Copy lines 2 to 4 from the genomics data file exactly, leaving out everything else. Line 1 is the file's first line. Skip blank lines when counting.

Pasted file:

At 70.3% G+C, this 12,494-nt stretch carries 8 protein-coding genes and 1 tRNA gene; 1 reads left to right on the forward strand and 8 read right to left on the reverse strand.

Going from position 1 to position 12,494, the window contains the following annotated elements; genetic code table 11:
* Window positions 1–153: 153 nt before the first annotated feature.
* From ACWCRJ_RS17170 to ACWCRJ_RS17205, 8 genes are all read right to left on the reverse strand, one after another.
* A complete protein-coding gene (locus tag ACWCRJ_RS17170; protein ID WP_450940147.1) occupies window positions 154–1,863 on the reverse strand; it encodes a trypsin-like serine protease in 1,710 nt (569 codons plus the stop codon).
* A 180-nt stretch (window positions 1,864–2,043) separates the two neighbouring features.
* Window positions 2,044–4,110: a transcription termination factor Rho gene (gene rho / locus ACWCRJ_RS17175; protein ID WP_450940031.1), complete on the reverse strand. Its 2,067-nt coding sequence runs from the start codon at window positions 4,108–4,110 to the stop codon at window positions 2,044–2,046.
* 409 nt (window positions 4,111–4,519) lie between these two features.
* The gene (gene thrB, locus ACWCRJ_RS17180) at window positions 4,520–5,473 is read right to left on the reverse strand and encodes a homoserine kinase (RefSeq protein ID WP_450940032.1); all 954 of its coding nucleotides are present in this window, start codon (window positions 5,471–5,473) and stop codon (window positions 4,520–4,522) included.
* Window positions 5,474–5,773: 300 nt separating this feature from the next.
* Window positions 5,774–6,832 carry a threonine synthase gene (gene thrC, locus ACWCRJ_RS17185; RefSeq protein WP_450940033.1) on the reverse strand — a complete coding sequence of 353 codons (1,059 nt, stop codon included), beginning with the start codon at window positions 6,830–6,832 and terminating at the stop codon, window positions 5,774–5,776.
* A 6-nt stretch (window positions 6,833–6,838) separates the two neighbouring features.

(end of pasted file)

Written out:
Going from position 1 to position 12,494, the window contains the following annotated elements; genetic code table 11:
* Window positions 1–153: 153 nt before the first annotated feature.
* From ACWCRJ_RS17170 to ACWCRJ_RS17205, 8 genes are all read right to left on the reverse strand, one after another.